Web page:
For example, your Volunteer Opportunities page would not need to have “what are local volunteer opportunities?” as its main target keyword. Instead, it could target “local volunteer opportunities” and use the question form once or twice within the text, making sure to offer a detailed and complete answer to the question.

Optimization Recommendations

In addition to following standard optimization tips, you’ll want to do the following.

  • Write in a conversational tone — Let your voice come through in your writing to help connect with your user right away.
  • Use the target keyword question as a heading within the content — And directly follow the heading with the best possible answer to that question in a short and succinct manner.
  • Use related or similar phrases to your keyword throughout the content — This indicates to both search engines and real people that your page adequately covers the topic at hand.
  • Claim your Google My Business listings — Start appearing for local search queries.

For example, the Oblates of the Virgin Mary optimized their Becoming an Oblate page to target the question “how do you become an Oblate of the Virgin Mary?” by using the question as a heading toward the top of the page and following the question with a brief, yet succinct answer.

Voice Search Strategy

So let’s pull all of this together into a strategy you can use now. To optimize your content for voice search, begin with a five-part strategy:

  1. Ensure your Google My Business listings are complete and accurate. This is especially important for local searches of services and programs.
  2. Review your current website content, looking for voice search potential through content that does or has the potential to answer questions that you get asked all the time. Common question words could be “how to”, “what is”, “how do” and “how does”.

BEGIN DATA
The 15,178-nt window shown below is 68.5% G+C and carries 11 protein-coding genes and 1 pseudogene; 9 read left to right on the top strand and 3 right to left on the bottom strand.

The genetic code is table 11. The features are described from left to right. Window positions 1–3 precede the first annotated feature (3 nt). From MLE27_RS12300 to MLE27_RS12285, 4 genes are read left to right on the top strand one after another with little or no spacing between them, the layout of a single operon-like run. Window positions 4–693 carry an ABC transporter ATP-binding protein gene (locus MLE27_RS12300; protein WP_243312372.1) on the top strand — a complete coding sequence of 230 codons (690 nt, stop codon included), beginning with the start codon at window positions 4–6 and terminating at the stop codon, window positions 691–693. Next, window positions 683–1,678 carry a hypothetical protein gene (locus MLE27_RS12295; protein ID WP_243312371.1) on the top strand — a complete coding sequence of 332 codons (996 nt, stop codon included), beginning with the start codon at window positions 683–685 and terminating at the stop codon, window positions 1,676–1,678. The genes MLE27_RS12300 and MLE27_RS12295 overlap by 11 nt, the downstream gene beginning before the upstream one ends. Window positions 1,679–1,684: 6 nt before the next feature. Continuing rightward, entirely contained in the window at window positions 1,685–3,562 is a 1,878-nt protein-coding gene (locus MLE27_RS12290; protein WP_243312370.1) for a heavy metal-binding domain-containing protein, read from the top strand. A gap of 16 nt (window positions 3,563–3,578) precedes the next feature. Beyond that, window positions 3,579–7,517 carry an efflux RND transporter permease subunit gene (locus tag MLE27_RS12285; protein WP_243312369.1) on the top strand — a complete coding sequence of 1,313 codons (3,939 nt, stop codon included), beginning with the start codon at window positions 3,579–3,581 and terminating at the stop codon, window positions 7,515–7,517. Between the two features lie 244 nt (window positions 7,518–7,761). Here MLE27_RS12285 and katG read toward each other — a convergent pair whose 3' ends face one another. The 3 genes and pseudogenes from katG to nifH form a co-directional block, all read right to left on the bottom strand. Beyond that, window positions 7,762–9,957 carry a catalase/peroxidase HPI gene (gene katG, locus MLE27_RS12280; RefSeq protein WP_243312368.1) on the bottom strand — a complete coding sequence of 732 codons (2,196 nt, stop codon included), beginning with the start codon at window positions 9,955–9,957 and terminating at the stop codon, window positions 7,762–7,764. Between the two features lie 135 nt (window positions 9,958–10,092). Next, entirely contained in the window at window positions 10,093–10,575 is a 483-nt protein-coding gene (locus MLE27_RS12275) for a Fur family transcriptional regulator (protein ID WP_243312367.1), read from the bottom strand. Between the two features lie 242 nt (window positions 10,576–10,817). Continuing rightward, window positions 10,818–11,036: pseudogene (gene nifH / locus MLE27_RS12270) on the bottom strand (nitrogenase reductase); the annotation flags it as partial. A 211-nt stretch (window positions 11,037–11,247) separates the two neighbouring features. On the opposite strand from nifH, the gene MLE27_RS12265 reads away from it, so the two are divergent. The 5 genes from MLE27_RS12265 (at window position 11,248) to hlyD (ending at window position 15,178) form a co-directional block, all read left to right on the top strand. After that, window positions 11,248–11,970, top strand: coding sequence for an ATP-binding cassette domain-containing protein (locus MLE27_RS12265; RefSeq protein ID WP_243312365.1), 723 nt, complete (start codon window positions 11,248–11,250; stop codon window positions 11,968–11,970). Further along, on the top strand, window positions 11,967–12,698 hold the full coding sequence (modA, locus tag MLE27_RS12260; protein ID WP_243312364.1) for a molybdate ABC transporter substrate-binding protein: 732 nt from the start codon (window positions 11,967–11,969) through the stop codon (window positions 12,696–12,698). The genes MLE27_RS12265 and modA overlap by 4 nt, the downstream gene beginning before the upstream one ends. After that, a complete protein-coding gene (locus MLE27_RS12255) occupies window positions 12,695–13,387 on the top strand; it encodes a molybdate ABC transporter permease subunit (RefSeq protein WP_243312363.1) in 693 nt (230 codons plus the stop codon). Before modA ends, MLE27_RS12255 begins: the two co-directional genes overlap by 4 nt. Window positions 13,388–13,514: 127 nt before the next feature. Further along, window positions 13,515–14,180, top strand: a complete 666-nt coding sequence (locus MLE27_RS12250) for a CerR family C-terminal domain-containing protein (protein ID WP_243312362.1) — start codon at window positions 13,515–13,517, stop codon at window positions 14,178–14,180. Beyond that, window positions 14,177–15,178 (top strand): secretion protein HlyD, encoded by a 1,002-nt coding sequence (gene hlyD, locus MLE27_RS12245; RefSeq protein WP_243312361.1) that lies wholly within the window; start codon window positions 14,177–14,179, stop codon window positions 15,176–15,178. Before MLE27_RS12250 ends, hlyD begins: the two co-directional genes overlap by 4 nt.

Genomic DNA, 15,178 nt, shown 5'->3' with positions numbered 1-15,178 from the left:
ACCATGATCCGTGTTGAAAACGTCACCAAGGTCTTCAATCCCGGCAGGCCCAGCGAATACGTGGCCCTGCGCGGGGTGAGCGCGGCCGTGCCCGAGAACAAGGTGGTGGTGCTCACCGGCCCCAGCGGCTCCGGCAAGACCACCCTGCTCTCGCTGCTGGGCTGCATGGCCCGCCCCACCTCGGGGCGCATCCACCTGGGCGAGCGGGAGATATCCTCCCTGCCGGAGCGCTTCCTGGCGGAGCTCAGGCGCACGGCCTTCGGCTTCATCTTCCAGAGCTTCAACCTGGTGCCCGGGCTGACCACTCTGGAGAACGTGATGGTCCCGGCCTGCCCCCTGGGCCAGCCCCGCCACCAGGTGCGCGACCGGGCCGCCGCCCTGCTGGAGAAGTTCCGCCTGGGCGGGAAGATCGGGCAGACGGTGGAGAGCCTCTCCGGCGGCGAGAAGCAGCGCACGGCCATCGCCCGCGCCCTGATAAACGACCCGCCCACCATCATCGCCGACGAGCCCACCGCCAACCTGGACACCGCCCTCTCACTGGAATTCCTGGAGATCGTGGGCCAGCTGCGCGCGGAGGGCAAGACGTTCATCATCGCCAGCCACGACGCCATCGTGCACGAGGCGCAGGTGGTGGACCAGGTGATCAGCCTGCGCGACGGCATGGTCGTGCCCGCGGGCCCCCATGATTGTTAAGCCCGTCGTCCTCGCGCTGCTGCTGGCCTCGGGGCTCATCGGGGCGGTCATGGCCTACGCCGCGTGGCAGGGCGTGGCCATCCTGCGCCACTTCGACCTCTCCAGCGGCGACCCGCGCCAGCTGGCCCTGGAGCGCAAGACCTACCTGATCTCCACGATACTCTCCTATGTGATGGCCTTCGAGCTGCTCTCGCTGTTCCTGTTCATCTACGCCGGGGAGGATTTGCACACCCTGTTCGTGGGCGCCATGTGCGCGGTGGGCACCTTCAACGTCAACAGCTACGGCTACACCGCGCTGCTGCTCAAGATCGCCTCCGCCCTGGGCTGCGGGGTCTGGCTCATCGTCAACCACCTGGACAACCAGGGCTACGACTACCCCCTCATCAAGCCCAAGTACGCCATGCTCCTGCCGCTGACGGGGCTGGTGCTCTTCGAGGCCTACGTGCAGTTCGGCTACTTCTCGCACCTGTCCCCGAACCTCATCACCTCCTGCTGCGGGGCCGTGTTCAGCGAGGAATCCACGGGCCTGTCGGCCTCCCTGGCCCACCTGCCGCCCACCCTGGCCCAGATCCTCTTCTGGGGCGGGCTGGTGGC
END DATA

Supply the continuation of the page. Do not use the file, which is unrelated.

3. Update those pages and posts with voice search potential. Ensure that the pages follow all of the voice search optimization tips listed above, as well as standard search engine optimization best practices.
  4. Add meta descriptions to all pages and posts on your sites to improve click-through rates within search engines (that likely contribute to rankings).
  5. Create new blog posts targeted toward common supporter questions that you don’t currently have content to support, providing detailed answers.

Measuring Success

Measuring search engine optimization success is complicated, but voice search gets even trickier. When it’s working, it means people are not actually visiting and reading information on your site—they’re just listening to what it says. Which makes success difficult to measure. You can use a tool like Google Analytics to see which search queries lead to visits to your website or Moz to track how the keywords that you target are ranking. However, at this point, there’s not a great way to see how many of these non-visitors to your site still found your answer to their question.

That being said, there are still wins for voice search. Use an SEO tracking tool to keep track of pages with featured snippets or that are ranking in one of the top three positions in search engine results. You can even use a smart speaker or digital assistant to test your target question keyword yourself. Does it read you a blurb from your website? If you’re not quite there yet, think about how you can improve your answer to beat the current winning answer.

Are you considering optimizing your nonprofit’s website for voice search this year? Do you have any other questions about voice search optimization? Let’s talk best practices in the comments below.


  1. Thanks for sharing this post!! The use of voice search is popular and it’s only gaining popularity, especially with teens.

    • You’re very welcome, Rob. And I agree! I’m excited to see how search will evolve in the next couple of years.